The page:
The next morning begins at 5:30 with wild clucking and honking – Father Jil Alberto is feeding his geese and chickens in the backyard. It offers a breathtaking view of the mountains. Dense forests are veined with slim waterfalls, raked with deep valleys. The city of Dabeiba lies in a region among the most beautiful in Colombia, blessed with abundant natural resources. Its gold and uranium mines have inspired the guerrillas and paras to evict thousands of farmers. “Whoever controls this area has power and money,” says Father Jil Alberto, “and it’s a hop, skip, and jump to Panama.” At the border drugs leave the country and weapons enter. “Peace will take a long time to come to Dabeiba,” he says as Father Giovanni talks on the phone in the next room with the guerrilla commander.

After three minutes he comes back in and reports that the commander insists the family pay more. “But I’ll call again tonight.” Then the two set off on a visit to the refugees. The city’s calm is deceptive. Father Giovanni knows better.

“Paras,” says Jil Alberto, pointing to three teenagers roaring by on motorbikes. “And here’s another one,” he adds, leaning down to greet a man with no legs sitting in a wheelchair. The ex-para had stepped on a guerrilla mine. “We organized the wheelchair.”

The refugees, 108 of them including many children, are camped with the nuns in the roofed courtyard. Three weeks ago, a baby was born here. They came from a so-called Community of Peace, a village that had declared itself weapon-free, hoping to signal its neutrality to all parties. The ploy didn’t work. Paramilitaries erected a camp a few yards from the edge of town, and with that the farmers were labeled collaborators in the eyes of the guerrillas – open season. The priests promise to remind the governor in Medellín that it is the duty of the state to ensure the safety of its citizens.

There are many indications that the governor will listen and even react. The church enjoys the population’s trust. The Catholic bishops in Latin America resolved in 1968 to pursue a more active social engagement for the continent’s poor. Sometimes the burden is hard for the priests to bear. We meet the young priest Father Martiniano, for example, in front of the bombed-out church where he is bargaining over glass for new windows. The bishop stationed him in Uramá, a remote region with only one telephone, an hour from his home by car. “A young guerrilla took me into the mountains last week and gave me a cardboard box full of bones,” he says, “the mortal remains of a man they killed two years ago – the communication minister’s brother.” Father Giovanni listens and takes notes. He logs the story on a map showing how many people, where and when, have been displaced, killed, or kidnapped. The local priests inform him regularly of new incidents. “We can recognize patterns this way. Sometimes we can even guess what will happen next.” For example, he was able to conclude, based on reports of a series of typical atrocities in the region around Urabá, that the guerrilla bands were coming closer, and was able to alert the police and military.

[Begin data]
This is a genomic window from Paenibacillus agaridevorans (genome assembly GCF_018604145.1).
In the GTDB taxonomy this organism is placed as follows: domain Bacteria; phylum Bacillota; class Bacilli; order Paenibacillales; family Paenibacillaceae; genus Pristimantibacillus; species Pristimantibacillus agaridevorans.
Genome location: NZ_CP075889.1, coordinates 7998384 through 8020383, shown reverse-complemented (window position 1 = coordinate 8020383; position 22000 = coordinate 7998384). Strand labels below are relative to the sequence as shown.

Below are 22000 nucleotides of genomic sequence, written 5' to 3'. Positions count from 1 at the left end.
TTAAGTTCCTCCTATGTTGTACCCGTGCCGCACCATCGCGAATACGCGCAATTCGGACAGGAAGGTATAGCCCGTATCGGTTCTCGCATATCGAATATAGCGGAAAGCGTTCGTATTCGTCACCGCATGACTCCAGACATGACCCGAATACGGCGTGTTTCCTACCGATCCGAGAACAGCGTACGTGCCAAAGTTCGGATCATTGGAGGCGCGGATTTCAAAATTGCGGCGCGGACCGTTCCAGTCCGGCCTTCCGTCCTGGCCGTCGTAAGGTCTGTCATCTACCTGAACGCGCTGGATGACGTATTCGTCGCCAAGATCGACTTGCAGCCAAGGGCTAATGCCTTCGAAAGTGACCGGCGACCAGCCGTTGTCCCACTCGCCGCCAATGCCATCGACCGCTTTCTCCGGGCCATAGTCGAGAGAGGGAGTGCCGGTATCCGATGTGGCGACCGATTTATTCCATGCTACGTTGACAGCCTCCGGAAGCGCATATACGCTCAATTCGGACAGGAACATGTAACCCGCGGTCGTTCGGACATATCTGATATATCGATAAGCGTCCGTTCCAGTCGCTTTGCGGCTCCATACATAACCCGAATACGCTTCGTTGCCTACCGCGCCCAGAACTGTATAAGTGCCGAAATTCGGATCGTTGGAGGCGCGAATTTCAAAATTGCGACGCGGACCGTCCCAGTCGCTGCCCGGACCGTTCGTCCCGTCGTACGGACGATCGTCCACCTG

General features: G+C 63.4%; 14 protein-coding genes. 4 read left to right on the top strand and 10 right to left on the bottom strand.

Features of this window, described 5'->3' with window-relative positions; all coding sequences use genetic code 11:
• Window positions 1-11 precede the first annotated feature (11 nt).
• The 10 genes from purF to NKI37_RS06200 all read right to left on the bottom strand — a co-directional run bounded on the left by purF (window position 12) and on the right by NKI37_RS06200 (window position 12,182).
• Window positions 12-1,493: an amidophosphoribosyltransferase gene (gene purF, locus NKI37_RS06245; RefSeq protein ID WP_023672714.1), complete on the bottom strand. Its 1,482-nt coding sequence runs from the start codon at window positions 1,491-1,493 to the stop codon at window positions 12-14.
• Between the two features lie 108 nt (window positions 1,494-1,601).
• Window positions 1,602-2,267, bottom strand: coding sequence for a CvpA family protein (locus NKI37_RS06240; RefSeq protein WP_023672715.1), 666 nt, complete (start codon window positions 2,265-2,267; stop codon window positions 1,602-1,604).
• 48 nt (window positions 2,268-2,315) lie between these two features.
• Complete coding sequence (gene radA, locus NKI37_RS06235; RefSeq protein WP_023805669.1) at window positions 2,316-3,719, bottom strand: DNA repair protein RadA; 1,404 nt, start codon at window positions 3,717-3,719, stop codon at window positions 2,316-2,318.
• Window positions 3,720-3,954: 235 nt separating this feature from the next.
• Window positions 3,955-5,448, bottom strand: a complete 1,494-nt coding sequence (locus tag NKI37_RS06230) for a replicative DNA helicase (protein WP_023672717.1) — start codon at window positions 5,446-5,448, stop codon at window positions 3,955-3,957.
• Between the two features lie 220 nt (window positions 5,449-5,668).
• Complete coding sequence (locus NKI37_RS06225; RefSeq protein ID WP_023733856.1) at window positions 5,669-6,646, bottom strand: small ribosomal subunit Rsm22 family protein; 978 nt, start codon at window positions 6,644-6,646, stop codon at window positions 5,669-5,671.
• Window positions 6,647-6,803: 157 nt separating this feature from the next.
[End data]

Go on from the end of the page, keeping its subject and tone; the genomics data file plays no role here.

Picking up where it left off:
Four o’clock in the afternoon. Father Giovanni again calls the commander who ordered the kidnapping of the two girls. It’s possible to reach him until six – then the sun goes down and they march on their way. No one answers. “Uno nunca sabe,” he says mournfully. You never know what they’re going to do next.

The van rumbles back to Santafé. “There are regions in worse trouble than Dabeiba,” he says. “Güintar, in the west, for example, was controlled by the guerrillas for ten years. When the paramilitaries threatened to come in, they shot the mayor, the teachers, and the judges and drove 1,500 people from their homes in only three hours. Father Giovanni looked for abandoned farms where they might find short-term shelter, then negotiated with the guerrillas. After a few weeks the families were able to return. “They promised me they’d leave them alone.” He shrugs. “We’ll see if they keep their word.”

It’s evening as he approaches Santafé. Suddenly his cell phone rings. The call is brief. “The two girls are free,” he says. After only five days – the guerrillas must have believed him when he said that you can’t get blood from a stone. “Ave Maria!” he says, “Thank God!” He climbs back into the driver’s seat and steps on the accelerator.